Whenever my Cocoa app wants to access Application Preferences it will crash with a Bad Access Signal. I use the NSUserDefaults and store my preferences in it just fine. But when one of the Cocoa Frameworks wants to store its preferences in the application preferences ( such as the recent directories for the NSSavePanel, or the NSSavePanel preference alwaysShowExtension ) the app will crash. This is not my first cocoa app, however, it is the first multithreaded app in cocoa. ( I’m an experienced c++ developer in the pthreads environment. ) I am thinking that it has to do with the NSAutoreleasePool since the last call on the stack is always objc_msgSend preceded by a CFRetain. Then further up the stack will be the calls by the framework like, CFApplicationPreferencesCreateValueForKey. The second thread has its own NSAutoreleasePool. These dialogs are being opened by the main thread. Some miscellaneous facts about this app: Its using OpenGL (mainly in the second thread), parts of it have C++ mixed in (.mm), some parts are exclusively C++ and have a .cpp extension. It has multiple windows and stores preferences.
FYI on Jaguar it doesn’t even run. Jaguar wants to store the window location when the window first gets focus. ( So if I run it in the debugger and set a break point before the window is shown, it will run ( because the window is created behind the project builder window and when I move the pb window out of the way, I can see my main window rendering the OpenGL sequence ), so long as a don’t click on the window. When I do it crashes trying to save the window size/location in the application preferences.
– Mike Harris
Sounds to me like maybe you’re releasing your NSUserDefaults object when you’re done setting a specific value. That’s a definite no-no, since the returned is assumed to be autoreleased, but might be cached by the implementation.
But without a sample project to work from, this is a total shot in the dark.
I’m not saving the pointer returned by [ NSUserDefaults standardUserDefaults ] since I was under the impression that each time it is called, you get a pointer to the shared instance for the application back. I’ve been using it like this to set the application defaults:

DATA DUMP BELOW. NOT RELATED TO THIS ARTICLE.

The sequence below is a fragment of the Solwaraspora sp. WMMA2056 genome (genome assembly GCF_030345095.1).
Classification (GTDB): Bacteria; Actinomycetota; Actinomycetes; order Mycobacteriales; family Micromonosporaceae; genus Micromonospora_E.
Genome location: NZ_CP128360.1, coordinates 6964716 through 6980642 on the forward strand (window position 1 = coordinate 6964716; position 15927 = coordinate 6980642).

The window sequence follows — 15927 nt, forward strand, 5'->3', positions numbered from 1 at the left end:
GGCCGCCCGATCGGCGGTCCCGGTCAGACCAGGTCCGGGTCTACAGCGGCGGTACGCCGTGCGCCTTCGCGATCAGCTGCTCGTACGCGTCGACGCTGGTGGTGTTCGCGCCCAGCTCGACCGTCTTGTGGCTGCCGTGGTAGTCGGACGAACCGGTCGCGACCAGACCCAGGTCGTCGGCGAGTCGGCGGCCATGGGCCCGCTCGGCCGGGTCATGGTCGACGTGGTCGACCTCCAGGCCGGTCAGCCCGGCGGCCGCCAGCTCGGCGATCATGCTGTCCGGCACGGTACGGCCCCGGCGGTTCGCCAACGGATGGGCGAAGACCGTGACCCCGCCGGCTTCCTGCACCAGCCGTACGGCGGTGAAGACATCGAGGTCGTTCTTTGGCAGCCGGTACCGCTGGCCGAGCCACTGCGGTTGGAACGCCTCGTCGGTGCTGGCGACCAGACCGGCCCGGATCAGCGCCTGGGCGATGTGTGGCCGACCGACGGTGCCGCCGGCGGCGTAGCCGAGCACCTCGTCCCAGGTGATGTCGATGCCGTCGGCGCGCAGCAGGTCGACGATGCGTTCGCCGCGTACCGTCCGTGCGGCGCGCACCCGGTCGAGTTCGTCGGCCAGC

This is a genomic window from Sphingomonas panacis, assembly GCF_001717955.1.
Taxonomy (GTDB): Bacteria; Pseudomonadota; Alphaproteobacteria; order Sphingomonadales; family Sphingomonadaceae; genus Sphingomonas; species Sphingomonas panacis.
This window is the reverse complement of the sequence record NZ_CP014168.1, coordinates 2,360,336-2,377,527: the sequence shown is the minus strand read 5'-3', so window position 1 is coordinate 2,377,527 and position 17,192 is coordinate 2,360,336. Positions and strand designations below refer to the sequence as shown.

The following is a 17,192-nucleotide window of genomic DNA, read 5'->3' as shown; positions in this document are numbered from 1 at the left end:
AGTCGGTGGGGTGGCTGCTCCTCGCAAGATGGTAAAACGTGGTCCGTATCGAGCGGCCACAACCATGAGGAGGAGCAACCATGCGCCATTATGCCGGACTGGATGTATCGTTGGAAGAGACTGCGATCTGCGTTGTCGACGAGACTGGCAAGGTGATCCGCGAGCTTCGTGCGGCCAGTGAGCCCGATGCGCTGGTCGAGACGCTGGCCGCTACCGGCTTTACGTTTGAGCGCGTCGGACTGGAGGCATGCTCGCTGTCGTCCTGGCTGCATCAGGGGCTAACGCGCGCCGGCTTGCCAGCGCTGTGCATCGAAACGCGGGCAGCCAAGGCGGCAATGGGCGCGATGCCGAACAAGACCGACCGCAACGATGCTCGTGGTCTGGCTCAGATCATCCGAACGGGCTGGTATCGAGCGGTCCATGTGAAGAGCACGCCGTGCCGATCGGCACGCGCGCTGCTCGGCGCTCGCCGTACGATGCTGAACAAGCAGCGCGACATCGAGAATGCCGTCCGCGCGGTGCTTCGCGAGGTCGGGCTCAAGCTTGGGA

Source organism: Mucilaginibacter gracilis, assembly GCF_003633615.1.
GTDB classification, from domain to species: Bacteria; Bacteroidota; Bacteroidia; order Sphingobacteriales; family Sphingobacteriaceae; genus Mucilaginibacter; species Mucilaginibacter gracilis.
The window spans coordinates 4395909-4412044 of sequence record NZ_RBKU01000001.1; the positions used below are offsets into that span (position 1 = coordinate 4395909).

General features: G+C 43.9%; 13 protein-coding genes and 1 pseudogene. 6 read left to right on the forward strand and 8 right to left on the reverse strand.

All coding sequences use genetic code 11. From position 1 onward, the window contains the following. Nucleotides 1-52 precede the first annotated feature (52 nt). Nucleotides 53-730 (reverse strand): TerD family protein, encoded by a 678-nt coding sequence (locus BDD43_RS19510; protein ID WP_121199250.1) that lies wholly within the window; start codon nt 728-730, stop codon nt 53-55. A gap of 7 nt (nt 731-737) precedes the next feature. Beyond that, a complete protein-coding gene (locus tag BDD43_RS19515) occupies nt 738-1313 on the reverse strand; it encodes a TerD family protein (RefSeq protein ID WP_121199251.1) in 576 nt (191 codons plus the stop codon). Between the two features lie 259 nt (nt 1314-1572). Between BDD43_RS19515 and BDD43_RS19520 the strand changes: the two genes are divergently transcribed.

[ [ NSUserDefaults standardUserDefaults ] registerDefaults: defaults ];
where defaults is a NSMutableDictionary*.
Then to changing preferences like this:
[ [ NSUserDefaults standardUserDefaults ] setObject: [ NSNumber numberWithInt: aNum ] forKey: kFramesPerSecond ];
And then retrieving preferences like this:
NSNumber* theNum = [ [ NSUserDefaults standardUserDefaults ] objectForKey: kFramesPerSecond ];
I’ll try saving the pointer and retaining it. Does this pointer need to be retained for the life of the application? Thanks.
( Update: This change didn’t make an improvement. )
For me it’s not very clear what are you exactly doing as well. Are you reading/writing preferences from both threads? If not, it’s not important that your app is multithreaded. Check if all pointers are valid… or post the code somewhere.
NSUserDefaults objects have a setInteger:forKey: instance method. Try that instead.
I’m afraid I may have confused things. When I say “since the returned [object] is assumed to be autoreleased, but might be cached by the implementation.” that means don’t do anythng special with the returned object. Do not save the pointer and retain it. Your preference handling code above looks correct to me, assuming your objects (like the “defaults” dictionary) aren’t being over-released.
Do you register your defaults on the primary thread? Are you always crashing on the primary thread? Does the app crash when defaults are read, or when they’re written to? Does your app crash if YOU write to your defaults? Or just when the other guy does? Specifically how is this “defaults” NSMutableDictionary created?
If this is still giving you grief, feel free to send me a backtrace in e-mail and we’ll see if we can work this out.